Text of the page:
For users of health and social care services, they not only have the right to safe and effective care but it also provides reassurance and comfort to know those caring for them are taking their duty of care seriously by ensuring the environment is safe and the organisation is working within legislative boundaries.

Health and social care workers talking to a service user

Barriers to Professional Development in Health and Social Care

When working within the demanding health and social care sector there can be barriers preventing staff effectively undertaking some CPD activities. Some of the barriers likely to be faced are:

  • Lack of time – not having the capacity to fit additional learning into the working day. 
  • Shortage of staff – staff shortages or high staff turnover can increase demands on everyone’s time.
  • Lack of  IT skills and resources – this can limit access to additional learning materials.
  • Shift patterns – this can make accessing learning more difficult, particularly for night shift workers.
  • Lack of funding – it may mean the budget simply isn’t there or the activity funding isn’t justified based on the current needs of a service.

How Can Healthcare Professionals Support Development?

Within each role, setting and employer, professional development may look a little different. For some it may be a requirement to practise and be supported by a professional body, there may be a structured guide to development needs – as with the NHS’s Knowledge and Skill Framework – or you may work for an independent organisation and feel it only touches on the topic of CPD during an annual appraisal, with little further action beyond your compulsory training. 

Whatever situation you find yourself in, it is important to remember that maintaining and improving your own knowledge base and skill set is something you can do at any time, outside of any planned CPD activities. 

If you feel a lack of structure around identifying your learning needs and ways to achieve your goals, a Personal Development Plan can be very useful. A PDP is something that should be agreed with your manager as a way of ensuring you get the support required, but even those who manage themselves in a health and social care role will find it helps to keep them  on top of necessary training. 

We have addressed some of the likely barriers to professional development; some of these barriers need to be addressed by employers whilst  others can be overcome by the workers themselves. Wanting to deliver the best care you can whilst giving yourself the best chance of career progression can help provide focus to remain inquisitive, use initiative and find different ways to navigate any barriers.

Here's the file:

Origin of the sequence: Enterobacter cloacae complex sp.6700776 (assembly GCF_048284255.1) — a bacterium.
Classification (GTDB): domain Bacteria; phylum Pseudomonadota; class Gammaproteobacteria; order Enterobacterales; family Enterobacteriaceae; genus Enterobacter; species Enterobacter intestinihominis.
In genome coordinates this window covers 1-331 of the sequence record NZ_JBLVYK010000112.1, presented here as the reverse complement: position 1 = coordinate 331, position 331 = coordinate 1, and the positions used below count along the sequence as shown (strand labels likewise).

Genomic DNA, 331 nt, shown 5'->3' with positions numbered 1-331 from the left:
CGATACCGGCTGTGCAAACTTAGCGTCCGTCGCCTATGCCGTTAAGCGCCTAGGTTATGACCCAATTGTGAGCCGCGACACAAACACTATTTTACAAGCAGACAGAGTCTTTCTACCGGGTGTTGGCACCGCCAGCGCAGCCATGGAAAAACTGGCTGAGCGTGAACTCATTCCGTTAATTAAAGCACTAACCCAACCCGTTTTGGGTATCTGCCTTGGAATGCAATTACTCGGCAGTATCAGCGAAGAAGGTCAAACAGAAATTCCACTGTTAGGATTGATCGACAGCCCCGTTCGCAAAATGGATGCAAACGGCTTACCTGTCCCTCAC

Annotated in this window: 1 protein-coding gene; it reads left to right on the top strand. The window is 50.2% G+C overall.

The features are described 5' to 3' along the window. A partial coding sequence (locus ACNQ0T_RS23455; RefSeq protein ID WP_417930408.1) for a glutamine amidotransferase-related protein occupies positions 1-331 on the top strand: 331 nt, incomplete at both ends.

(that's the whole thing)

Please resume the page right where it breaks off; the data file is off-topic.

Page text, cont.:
A man working on his laptop and taking notes

Possible ways to overcome some of these barriers are:

  • Lack of time – When there is not enough time to step away from the day to day activities to do additional learning, it may be possible to work on the job. Observe a colleague performing a task new to you, ask questions, or provide mentorship to new staff.
  • Shortage of staff – Ensuring an infrastructure is in place for providing opportunities for CPD and supporting career development will likely increase staff recruitment and retention.
  • Lack of  IT skills and resources – Employers can encourage the development of IT skills through additional training and aim to provide better access to IT resources, exploring funding options where necessary. The worker could also consider some independent learning to improve IT skills as it could be a useful skill for many areas of life.
  • Shift patterns – Aim to provide staff with flexible learning opportunities – open or distance learning resources may help provide more flexibility. 
  • Lack of funding – Funding issues can sometimes come from a higher source and can be difficult to overcome. However, it is important to remember the wealth of knowledge out there. Many resources can be utilised to aid  a worker’s learning and development needs and free training may be available. 

When you are busy with your day to day work, professional development can sometimes feel like it goes on the back burner. When barriers to development seem out of your control it can be difficult to recognise where changes can be made and how to implement them. Having an appointed Champion in Healthcare could be an excellent way to highlight any inefficiencies and areas of improvement regarding CPD. They can be a voice for change and bring focus to ensure all workers are being provided with the opportunities and resources needed to develop themselves and in turn improve the quality of service provided. 

Supporting professional development in health and social care plays a fundamental role in providing high-quality care and service. Through recognising, supporting and developing the skills of health and social care staff, a more stable and well-equipped workforce can emerge to deal with the demands within the industry.